What is “empadronamiento”?
The ‘empadronamiento’ in Spain is the registration of residency in the city hall of the place where someone resides. It is open for every person, national or foreigner, that stays in the country. It works at a municipal level, and is the way by which one proves that their address is in a certain town.
It is mandatory to be registered for the sake of the local census and in order to apply for residency, however many expats don’t always comply.
For the nationals of a member State of the European Union and some other countries with which there are treaties in that regard, being registered in such way entitles the citizen to participate in local elections both actively (to vote) and passively (to be voted).
It is essential to keep in mind that the ‘empadronamiento’ does NOT prove that you are a legal resident in Spain. You could be staying illegally in the country and yet be able to register at the municipality.
In order to register, one has to go to the town hall and simply fill up the form. Bear in mind COVID-19 restrictions now allow the ‘empadronamiento’ to be applied for either online or in person with an appointment.
What is “residencia”?
‘Residencia’ or residency is the concept that refers to the administrative situation that entitles legally an individual to stay in Spain for as long as their particular situation allows them too.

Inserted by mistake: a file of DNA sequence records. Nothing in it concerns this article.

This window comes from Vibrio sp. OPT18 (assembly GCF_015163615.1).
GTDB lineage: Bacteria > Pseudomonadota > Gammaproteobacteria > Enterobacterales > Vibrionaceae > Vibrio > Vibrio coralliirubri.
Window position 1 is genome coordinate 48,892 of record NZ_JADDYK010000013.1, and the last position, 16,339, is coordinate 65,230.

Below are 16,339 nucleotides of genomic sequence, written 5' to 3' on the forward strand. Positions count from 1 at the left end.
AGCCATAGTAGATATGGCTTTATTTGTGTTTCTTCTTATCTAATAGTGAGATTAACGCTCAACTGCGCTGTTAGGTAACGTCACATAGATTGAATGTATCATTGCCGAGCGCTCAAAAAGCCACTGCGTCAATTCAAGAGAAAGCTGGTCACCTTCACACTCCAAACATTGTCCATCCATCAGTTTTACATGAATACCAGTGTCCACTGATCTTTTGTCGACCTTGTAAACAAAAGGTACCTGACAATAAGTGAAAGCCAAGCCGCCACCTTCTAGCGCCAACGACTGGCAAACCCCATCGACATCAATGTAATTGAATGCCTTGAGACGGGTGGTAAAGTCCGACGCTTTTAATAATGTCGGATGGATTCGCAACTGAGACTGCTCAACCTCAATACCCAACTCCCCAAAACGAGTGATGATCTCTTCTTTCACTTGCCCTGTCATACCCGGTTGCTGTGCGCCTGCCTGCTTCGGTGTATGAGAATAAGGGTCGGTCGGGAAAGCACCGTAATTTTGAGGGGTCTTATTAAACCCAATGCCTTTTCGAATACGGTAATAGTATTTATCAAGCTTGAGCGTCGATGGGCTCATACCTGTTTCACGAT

There are different types and options. First of all, residency can be temporary or permanent, depending on the length of the right to stay (between 90 days and 5 years, temporary, and from 5 years on, permanent), but all of them require in order to keep it and extend it to stay over 183 days a year in Spain, excluding the golden visa. Secondly, it can be for just living or for working too depending on the Visa or permit. And thirdly, it can be given for family reunification or on exceptional grounds such as asylum or special ties with the territory.
The question of ‘Who can apply’ depends largely on each particular case: requirements and eligibility are not the same for those who plan to come to work as for those who just want a Schengen visa to travel around. Make sure to look into your Visa options depending on your specific situation.
Since this entry does not attempt to explain all the variants and cases, what we must do here is bear in mind that the residency, for as long as the permits state, does imply a legal status, but has a much complex procedure and tougher requirements in general.
To set an example of how this can affect the daily life of foreigners in Spain, we can speak about the eligibility for government benefits.
As an illegal resident in Spain, one is not entitled to all the rights that enjoy the local population and the legal expats in there. Although some benefits are conducted at the municipal level and only require ‘empadronamiento’, most help someone can have access too, including Social Security and programs at national level, is open just for legal residents.
Also, living illegally in Spain can lead to important fines and even the expulsion from the country, so we strongly recommend avoiding such a situation.
If you are interested in living in Spain, contact us and our team of experts will help you choose the best option for you and ease the whole process so that you can move to our wonderful peninsula as soon as you want.